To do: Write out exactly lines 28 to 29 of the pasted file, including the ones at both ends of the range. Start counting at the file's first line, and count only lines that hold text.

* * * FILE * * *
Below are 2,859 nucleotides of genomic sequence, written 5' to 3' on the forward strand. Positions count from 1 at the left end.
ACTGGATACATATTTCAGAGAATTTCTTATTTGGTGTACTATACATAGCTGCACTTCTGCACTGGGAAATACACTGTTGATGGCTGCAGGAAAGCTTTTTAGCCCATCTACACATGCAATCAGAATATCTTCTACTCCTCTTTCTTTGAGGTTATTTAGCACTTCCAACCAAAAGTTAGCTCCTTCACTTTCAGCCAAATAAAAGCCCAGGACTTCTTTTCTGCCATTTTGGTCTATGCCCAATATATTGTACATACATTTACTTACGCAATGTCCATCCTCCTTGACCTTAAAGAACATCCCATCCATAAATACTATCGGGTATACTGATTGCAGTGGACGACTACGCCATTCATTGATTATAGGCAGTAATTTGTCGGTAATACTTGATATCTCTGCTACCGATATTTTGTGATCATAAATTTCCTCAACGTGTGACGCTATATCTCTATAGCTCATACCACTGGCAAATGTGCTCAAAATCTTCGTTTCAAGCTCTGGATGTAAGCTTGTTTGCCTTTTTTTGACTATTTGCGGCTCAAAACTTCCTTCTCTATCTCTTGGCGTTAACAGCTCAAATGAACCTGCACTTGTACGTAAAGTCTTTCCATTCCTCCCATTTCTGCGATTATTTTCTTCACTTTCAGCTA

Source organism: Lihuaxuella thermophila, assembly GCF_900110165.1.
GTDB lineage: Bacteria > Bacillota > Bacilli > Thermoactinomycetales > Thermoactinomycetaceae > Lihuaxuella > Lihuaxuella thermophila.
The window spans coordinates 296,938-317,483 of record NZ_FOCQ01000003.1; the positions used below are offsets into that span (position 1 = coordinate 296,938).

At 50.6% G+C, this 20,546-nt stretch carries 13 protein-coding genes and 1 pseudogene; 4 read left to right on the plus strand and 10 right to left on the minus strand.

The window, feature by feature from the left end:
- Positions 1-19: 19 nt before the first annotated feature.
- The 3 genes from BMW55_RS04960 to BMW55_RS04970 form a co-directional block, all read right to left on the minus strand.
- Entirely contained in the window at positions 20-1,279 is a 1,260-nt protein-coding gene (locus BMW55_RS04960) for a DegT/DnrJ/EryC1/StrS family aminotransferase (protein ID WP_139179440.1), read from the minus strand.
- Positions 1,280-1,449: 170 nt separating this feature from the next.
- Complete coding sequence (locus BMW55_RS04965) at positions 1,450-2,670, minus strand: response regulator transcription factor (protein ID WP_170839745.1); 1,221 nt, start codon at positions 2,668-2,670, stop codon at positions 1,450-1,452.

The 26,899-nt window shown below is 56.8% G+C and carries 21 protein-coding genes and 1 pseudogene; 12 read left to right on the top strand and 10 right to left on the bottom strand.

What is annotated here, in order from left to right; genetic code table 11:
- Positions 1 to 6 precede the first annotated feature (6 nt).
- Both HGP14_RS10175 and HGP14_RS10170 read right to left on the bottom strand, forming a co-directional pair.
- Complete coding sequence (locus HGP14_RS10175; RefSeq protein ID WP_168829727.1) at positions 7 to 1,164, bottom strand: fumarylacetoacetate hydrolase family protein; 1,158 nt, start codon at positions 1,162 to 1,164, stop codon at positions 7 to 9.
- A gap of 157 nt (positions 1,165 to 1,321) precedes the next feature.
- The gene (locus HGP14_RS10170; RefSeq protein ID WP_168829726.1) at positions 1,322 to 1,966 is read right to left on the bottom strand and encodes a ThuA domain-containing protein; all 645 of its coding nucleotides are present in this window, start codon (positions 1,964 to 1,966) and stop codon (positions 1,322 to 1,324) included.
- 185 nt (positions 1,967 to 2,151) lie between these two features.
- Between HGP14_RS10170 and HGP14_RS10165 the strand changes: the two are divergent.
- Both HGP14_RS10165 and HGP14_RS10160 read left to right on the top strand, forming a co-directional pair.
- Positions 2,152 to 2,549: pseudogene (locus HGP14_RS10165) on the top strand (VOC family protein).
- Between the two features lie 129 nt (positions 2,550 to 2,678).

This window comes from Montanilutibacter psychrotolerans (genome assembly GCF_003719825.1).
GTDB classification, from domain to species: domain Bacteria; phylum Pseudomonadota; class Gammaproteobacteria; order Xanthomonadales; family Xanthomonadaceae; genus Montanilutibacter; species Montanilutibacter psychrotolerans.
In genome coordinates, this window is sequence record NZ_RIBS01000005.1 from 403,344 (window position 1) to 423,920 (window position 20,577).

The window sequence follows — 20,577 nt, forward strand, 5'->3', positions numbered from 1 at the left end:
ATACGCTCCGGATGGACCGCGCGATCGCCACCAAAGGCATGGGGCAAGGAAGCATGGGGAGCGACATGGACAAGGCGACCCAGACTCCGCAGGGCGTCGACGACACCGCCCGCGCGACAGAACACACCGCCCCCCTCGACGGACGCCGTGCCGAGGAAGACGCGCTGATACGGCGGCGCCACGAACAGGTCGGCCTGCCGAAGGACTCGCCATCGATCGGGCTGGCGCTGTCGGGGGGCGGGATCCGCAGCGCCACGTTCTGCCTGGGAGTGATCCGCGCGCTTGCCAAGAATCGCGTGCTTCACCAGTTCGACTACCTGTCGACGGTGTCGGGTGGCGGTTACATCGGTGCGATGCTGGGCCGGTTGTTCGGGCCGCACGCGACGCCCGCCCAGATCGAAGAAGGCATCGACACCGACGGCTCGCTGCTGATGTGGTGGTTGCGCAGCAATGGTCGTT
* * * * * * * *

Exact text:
The window sequence follows — 20,577 nt, forward strand, 5'->3', positions numbered from 1 at the left end:
ATACGCTCCGGATGGACCGCGCGATCGCCACCAAAGGCATGGGGCAAGGAAGCATGGGGAGCGACATGGACAAGGCGACCCAGACTCCGCAGGGCGTCGACGACACCGCCCGCGCGACAGAACACACCGCCCCCCTCGACGGACGCCGTGCCGAGGAAGACGCGCTGATACGGCGGCGCCACGAACAGGTCGGCCTGCCGAAGGACTCGCCATCGATCGGGCTGGCGCTGTCGGGGGGCGGGATCCGCAGCGCCACGTTCTGCCTGGGAGTGATCCGCGCGCTTGCCAAGAATCGCGTGCTTCACCAGTTCGACTACCTGTCGACGGTGTCGGGTGGCGGTTACATCGGTGCGATGCTGGGCCGGTTGTTCGGGCCGCACGCGACGCCCGCCCAGATCGAAGAAGGCATCGACACCGACGGCTCGCTGCTGATGTGGTGGTTGCGCAGCAATGGTCGTT